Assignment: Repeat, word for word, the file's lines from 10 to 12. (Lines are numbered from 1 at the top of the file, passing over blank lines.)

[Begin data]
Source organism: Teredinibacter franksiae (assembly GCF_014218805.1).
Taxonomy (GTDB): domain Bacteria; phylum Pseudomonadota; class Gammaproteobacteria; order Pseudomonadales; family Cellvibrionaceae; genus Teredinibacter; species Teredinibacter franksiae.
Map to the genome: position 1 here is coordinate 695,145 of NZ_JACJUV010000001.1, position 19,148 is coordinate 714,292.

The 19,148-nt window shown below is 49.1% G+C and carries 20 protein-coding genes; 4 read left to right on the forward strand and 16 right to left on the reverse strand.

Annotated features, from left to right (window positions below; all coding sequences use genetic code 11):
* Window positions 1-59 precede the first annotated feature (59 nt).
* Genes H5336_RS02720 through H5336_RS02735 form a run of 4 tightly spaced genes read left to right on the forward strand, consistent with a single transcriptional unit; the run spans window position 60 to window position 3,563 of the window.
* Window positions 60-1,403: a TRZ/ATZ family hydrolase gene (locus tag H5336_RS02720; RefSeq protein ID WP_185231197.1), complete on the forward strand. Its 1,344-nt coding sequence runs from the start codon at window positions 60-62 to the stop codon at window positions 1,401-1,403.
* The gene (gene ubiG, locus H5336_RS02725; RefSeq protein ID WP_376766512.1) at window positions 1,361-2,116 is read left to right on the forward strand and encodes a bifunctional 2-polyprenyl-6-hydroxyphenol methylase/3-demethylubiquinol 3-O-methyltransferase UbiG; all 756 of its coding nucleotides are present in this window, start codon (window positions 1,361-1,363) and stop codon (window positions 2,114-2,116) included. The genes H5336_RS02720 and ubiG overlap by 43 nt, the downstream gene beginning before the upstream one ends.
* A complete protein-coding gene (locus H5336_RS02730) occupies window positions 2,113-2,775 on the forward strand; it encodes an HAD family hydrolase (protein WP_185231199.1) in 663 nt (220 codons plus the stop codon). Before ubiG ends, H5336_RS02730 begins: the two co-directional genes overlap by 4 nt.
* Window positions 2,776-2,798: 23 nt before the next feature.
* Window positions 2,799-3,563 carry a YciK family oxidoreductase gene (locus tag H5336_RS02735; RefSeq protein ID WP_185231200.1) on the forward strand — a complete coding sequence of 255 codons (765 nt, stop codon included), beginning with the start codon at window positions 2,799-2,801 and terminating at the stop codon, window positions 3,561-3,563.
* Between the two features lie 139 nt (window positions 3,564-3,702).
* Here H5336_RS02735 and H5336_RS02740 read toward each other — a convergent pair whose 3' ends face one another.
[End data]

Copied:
* A complete protein-coding gene (locus H5336_RS02730) occupies window positions 2,113-2,775 on the forward strand; it encodes an HAD family hydrolase (protein WP_185231199.1) in 663 nt (220 codons plus the stop codon). Before ubiG ends, H5336_RS02730 begins: the two co-directional genes overlap by 4 nt.
* Window positions 2,776-2,798: 23 nt before the next feature.
* Window positions 2,799-3,563 carry a YciK family oxidoreductase gene (locus tag H5336_RS02735; RefSeq protein ID WP_185231200.1) on the forward strand — a complete coding sequence of 255 codons (765 nt, stop codon included), beginning with the start codon at window positions 2,799-2,801 and terminating at the stop codon, window positions 3,561-3,563.